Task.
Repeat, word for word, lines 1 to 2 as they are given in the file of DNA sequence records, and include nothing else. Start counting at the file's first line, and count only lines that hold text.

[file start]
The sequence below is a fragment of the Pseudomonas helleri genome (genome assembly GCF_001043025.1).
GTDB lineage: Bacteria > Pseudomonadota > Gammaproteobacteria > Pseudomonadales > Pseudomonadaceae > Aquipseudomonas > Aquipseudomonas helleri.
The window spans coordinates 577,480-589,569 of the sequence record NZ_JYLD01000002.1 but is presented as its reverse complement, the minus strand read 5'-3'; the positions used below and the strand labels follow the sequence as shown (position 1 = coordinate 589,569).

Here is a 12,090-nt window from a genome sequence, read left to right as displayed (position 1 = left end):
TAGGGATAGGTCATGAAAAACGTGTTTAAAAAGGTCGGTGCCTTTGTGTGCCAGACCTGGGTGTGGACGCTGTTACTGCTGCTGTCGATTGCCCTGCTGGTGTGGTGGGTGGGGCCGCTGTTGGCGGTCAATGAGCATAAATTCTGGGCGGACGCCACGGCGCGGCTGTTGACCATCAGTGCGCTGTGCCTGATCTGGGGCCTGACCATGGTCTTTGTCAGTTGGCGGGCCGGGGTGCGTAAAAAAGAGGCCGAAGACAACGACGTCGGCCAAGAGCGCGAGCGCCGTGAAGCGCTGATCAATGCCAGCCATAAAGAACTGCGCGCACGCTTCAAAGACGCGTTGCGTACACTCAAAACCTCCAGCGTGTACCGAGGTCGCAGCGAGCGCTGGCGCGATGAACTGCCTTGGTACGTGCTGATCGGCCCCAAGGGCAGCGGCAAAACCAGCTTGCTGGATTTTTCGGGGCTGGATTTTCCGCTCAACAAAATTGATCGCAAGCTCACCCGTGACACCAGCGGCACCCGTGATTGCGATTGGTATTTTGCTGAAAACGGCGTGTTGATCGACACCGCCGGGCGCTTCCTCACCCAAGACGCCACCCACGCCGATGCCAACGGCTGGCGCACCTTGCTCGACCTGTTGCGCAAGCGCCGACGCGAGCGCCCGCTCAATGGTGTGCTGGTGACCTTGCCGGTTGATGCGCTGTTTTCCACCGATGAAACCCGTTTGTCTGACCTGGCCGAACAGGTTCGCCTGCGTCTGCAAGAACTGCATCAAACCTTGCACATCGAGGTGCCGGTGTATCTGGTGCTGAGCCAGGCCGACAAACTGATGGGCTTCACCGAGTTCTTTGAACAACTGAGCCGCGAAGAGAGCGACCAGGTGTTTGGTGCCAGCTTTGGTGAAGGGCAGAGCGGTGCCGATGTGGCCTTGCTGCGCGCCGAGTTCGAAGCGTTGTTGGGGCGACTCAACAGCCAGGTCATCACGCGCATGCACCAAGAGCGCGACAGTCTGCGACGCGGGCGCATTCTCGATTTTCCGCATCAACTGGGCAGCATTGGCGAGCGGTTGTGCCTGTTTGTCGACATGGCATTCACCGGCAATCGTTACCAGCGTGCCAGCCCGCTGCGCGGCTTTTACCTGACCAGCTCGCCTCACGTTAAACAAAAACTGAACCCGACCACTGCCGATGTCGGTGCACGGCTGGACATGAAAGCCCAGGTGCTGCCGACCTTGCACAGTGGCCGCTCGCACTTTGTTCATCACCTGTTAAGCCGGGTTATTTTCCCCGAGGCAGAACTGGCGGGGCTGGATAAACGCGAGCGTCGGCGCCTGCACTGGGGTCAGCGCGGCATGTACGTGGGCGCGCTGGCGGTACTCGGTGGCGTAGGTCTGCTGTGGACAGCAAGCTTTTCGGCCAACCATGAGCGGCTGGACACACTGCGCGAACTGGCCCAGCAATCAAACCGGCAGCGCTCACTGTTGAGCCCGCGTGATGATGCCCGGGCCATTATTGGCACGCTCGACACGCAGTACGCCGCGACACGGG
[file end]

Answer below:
The sequence below is a fragment of the Pseudomonas helleri genome (genome assembly GCF_001043025.1).
GTDB lineage: Bacteria > Pseudomonadota > Gammaproteobacteria > Pseudomonadales > Pseudomonadaceae > Aquipseudomonas > Aquipseudomonas helleri.